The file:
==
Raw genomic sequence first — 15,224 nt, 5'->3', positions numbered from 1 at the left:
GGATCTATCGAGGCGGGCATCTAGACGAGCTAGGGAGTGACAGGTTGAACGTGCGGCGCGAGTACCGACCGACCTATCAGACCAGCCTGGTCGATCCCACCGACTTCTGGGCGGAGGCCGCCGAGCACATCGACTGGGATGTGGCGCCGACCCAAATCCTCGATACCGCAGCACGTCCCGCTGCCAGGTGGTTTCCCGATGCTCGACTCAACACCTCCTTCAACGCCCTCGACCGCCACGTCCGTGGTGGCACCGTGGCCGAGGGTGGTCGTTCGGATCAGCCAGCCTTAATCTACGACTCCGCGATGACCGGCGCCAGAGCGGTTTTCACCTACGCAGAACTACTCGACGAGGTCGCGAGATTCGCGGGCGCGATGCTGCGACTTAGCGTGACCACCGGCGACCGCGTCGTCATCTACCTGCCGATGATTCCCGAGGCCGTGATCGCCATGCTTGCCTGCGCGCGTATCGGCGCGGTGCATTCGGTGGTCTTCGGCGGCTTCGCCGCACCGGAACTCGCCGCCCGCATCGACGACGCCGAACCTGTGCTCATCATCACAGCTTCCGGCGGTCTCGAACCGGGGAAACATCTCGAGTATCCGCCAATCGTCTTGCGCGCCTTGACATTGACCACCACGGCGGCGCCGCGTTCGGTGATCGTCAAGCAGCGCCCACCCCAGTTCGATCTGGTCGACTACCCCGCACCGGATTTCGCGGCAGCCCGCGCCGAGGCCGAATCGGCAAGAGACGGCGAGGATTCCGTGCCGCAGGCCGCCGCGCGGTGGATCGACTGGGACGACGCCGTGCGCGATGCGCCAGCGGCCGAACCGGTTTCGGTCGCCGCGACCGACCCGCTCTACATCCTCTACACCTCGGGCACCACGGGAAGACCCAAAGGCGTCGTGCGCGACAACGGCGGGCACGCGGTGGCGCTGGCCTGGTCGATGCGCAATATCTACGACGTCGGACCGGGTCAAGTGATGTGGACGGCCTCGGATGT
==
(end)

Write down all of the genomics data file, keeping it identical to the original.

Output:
Raw genomic sequence first — 15,224 nt, 5'->3', positions numbered from 1 at the left:
GGATCTATCGAGGCGGGCATCTAGACGAGCTAGGGAGTGACAGGTTGAACGTGCGGCGCGAGTACCGACCGACCTATCAGACCAGCCTGGTCGATCCCACCGACTTCTGGGCGGAGGCCGCCGAGCACATCGACTGGGATGTGGCGCCGACCCAAATCCTCGATACCGCAGCACGTCCCGCTGCCAGGTGGTTTCCCGATGCTCGACTCAACACCTCCTTCAACGCCCTCGACCGCCACGTCCGTGGTGGCACCGTGGCCGAGGGTGGTCGTTCGGATCAGCCAGCCTTAATCTACGACTCCGCGATGACCGGCGCCAGAGCGGTTTTCACCTACGCAGAACTACTCGACGAGGTCGCGAGATTCGCGGGCGCGATGCTGCGACTTAGCGTGACCACCGGCGACCGCGTCGTCATCTACCTGCCGATGATTCCCGAGGCCGTGATCGCCATGCTTGCCTGCGCGCGTATCGGCGCGGTGCATTCGGTGGTCTTCGGCGGCTTCGCCGCACCGGAACTCGCCGCCCGCATCGACGACGCCGAACCTGTGCTCATCATCACAGCTTCCGGCGGTCTCGAACCGGGGAAACATCTCGAGTATCCGCCAATCGTCTTGCGCGCCTTGACATTGACCACCACGGCGGCGCCGCGTTCGGTGATCGTCAAGCAGCGCCCACCCCAGTTCGATCTGGTCGACTACCCCGCACCGGATTTCGCGGCAGCCCGCGCCGAGGCCGAATCGGCAAGAGACGGCGAGGATTCCGTGCCGCAGGCCGCCGCGCGGTGGATCGACTGGGACGACGCCGTGCGCGATGCGCCAGCGGCCGAACCGGTTTCGGTCGCCGCGACCGACCCGCTCTACATCCTCTACACCTCGGGCACCACGGGAAGACCCAAAGGCGTCGTGCGCGACAACGGCGGGCACGCGGTGGCGCTGGCCTGGTCGATGCGCAATATCTACGACGTCGGACCGGGTCAAGTGATGTGGACGGCCTCGGATGT